Grenadian Engineer Donates $76,000 To Schools

Roland 'Rabbit' Benjamin

By John Crow

Roland F. Benjamin, “Rabbit,” as he was popularly known, was a lot of things to a lot of people. To some, Roland is an unsung Grenadian hero who died too young. However, his legacy will leave on because of his passion for children and education, his careful planning, and his generosity.

As part of his estate, Roland left huge sums of money for several schools, in and around Grenville and Sauteurs, Grenada. Roland was a giver, a humanitarian, a talented musician, a TV and radio technician, and a computer software engineer.

For his high school, his Alma Mater, Mac Donald College High School (MDC) at Marli, St Patrick, Roland left US$23,647.71. Even though not planned as part of their 50th anniversary celebration, this is 90% of what they are due, says his estate executor and lawyers. The final amounts will be paid out later this year.

Birchgrove RC Primary School (Birchgrove), St Andrew’s Methodist Primary School (Grenville), St Andrew’s Anglican Primary School (Grenville); received US$11,823.86 each. In late May 2014, Birchgrove was the first to retrieve their cheque.

What is Roland’s connection to Birchgrove, you ask?

Roland 'Rabbit' Benjamin
Roland ‘Rabbit’ Benjamin

Roland had a few loves, children being one of them. He also loved his family, and was real fond of his world famous artist uncle, John Benjamin. When John died, the Birchgrove RC School reached out to the family. A few students performed one of his uncle’s original poems at the going home celebration of Uncle John. The children of Birchgrove made an impression on Roland. He gave the school a thousand dollars on the spot. Before he traveled, Roland, an accomplished guitarist, played several times at the Birchgrove School. Visiting the school many years later, he saw the school needed help. He included them in his final will and testament. The will does not specify the use of the money. However, the estate executor suggested to the schools, the establishment of computer labs in his name/honour. None of the schools have computer labs. The Methodist school indicated that their library could use it more.

Before MDC, and before he was shipped away to the United States, Roland attended the St Andrew’s Methodist Primary School. In the United States, Roland attended TCI College in Manhattan, where he expanded his geeky side and became a computer whiz. TCI received US$17,735.79 from Roland’s estate. Expanded, because, as a child he was building transistor radios and communication devices, while most of his friends did not even own a radio. His father, Reynold C Benjamin, former agriculture specialist, was a ham radio operator. Diodes, transistors and radio signals were familiar to Roland.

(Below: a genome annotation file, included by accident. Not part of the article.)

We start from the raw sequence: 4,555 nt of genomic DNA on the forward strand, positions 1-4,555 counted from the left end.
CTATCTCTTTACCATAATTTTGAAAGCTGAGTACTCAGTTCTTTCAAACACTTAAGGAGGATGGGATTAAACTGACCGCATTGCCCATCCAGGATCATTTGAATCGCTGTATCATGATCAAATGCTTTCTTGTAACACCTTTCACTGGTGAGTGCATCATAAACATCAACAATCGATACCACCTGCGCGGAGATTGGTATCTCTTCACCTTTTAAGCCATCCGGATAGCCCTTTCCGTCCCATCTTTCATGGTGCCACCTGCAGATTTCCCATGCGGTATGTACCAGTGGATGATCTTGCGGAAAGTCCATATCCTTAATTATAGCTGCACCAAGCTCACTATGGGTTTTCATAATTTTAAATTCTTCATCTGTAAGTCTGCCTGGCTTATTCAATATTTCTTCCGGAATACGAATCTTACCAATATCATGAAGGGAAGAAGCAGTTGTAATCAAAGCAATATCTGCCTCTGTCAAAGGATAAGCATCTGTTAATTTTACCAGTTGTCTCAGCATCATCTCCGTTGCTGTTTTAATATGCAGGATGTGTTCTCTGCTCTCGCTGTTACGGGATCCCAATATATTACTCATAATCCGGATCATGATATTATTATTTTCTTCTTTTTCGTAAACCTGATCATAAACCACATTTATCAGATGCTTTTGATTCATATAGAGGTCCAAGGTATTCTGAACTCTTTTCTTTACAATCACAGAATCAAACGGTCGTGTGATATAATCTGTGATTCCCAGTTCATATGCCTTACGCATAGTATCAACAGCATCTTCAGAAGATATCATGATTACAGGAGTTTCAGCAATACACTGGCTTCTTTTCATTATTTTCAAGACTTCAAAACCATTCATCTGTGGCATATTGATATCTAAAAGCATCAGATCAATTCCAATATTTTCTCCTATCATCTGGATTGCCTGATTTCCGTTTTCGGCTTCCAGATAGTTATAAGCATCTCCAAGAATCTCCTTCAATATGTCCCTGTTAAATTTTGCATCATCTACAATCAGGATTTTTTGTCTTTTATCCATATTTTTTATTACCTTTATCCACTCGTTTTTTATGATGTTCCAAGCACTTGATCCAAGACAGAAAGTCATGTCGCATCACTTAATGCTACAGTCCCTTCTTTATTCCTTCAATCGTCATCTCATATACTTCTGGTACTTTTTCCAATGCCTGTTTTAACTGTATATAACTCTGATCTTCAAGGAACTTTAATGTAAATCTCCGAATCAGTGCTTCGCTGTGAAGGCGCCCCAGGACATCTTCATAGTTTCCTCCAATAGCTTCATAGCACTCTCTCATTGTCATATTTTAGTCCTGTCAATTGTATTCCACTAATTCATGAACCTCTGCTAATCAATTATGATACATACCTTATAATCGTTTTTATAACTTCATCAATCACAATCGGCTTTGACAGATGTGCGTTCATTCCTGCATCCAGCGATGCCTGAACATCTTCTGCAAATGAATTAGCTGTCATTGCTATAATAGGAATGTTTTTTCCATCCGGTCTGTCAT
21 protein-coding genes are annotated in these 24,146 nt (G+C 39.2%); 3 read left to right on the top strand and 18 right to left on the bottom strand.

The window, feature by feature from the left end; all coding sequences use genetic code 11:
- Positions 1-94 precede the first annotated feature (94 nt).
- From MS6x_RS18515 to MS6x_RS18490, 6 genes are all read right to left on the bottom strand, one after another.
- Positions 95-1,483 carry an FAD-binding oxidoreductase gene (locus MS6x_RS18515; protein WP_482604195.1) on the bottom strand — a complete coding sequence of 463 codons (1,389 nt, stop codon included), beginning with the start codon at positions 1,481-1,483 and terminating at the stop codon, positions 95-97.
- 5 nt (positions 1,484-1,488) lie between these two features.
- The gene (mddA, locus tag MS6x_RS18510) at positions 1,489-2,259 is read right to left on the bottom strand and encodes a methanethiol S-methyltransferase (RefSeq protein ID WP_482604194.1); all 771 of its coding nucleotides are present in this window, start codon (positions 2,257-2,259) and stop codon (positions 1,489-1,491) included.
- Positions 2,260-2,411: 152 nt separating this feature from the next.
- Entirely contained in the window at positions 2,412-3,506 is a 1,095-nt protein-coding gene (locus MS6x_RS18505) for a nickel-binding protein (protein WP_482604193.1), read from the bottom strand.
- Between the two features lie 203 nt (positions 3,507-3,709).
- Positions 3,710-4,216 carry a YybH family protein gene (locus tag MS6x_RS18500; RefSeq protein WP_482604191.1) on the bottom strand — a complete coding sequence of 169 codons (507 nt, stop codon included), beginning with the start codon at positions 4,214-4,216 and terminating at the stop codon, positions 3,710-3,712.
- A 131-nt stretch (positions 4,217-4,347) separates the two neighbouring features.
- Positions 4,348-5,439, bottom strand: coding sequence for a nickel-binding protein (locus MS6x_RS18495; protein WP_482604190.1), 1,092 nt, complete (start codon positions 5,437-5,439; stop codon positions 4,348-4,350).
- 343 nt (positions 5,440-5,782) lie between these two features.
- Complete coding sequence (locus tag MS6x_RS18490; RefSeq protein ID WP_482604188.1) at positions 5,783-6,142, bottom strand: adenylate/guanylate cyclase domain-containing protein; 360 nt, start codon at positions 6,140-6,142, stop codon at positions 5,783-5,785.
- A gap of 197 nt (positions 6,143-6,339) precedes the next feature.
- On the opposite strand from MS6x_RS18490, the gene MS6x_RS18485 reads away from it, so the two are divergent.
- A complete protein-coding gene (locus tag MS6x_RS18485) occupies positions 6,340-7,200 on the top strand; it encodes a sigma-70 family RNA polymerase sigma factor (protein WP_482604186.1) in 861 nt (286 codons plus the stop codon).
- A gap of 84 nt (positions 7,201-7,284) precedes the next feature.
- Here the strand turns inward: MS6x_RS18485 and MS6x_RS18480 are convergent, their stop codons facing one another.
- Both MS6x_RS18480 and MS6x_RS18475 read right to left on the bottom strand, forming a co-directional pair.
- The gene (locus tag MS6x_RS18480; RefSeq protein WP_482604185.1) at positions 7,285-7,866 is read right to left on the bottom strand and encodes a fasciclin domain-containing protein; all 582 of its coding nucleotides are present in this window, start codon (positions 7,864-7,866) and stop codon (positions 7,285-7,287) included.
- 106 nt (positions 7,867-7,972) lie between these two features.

The Anglican School in Grenville was his back yard. As a boy Roland grew up and played in the Anglican schoolyard. He hated the temporary structures that are used today as classrooms for the children. These temporary, modified shanties are due to the compromised of the School and Anglican Church buildings. The damage occurred when the new fish market was erected behind the school, on the beach. Roland hated the new structure. He hated the shanties. He hated how the authorities callously destroyed two historic landmark buildings in his town, in his yard.

Often times Roland would moan about how ‘the new market building cut off the ocean breeze that flowed through the school building, before the NNP government gave the green light to build the fish market.’ This was a cause his famous mother and former political figure, Nadia (Rush) Benjamin fought against, for years, with her organisation, SADO, with no good results. Roland felt his monetary contribution would go a long way with the rebuilding and repair of the school. Also, he hoped that his contribution would inspire others to do the same.

Sandwiched between his older brother Gentle and younger sister Carol, their “society” parents, exposed them to a lot at a young age. Giving back was part of his upbringing. He was a quiet kid, an introvert, sort of. He will be remembered for his quite approach of doing things. He was first noticed around Grenville, his home- town, when he inherited is brother’s motorcycle and started his crazy rides in and around town. Rabbit then joined the now defunct, but once famous Alafia Folk Singers, as one of their guitarist From Alafia he joined the power house of a band named, Generation Revival, that came out of Birchgrove as “Tropicals.” When the late virtuoso, Don Charles, took full control of a dying Generation Revival the name was changed to MOSS; that later became MOSS International. Roland left Grenville just about the birthing of MOSS.

While most of you may not know or have never met Roland in person, quite a few of you are familiar with his work. He was the co-creator, technical director and the engine behind the legendary television program and archive, GBTV Culture Share, starring Harold Pysadee, producer Gentle Benjamin (Roland’s brother). Roland died in June 2013 after a long battle and short illness with multiple myeloma. He was 59.

John Crow is a journalist based in New York, who is the producer and host of the award winning television programme Caribbean Classroom. This article was based on previous conversations and personal accounts with the deceased and his trusted friend and woman, Louise Evans-Henry.

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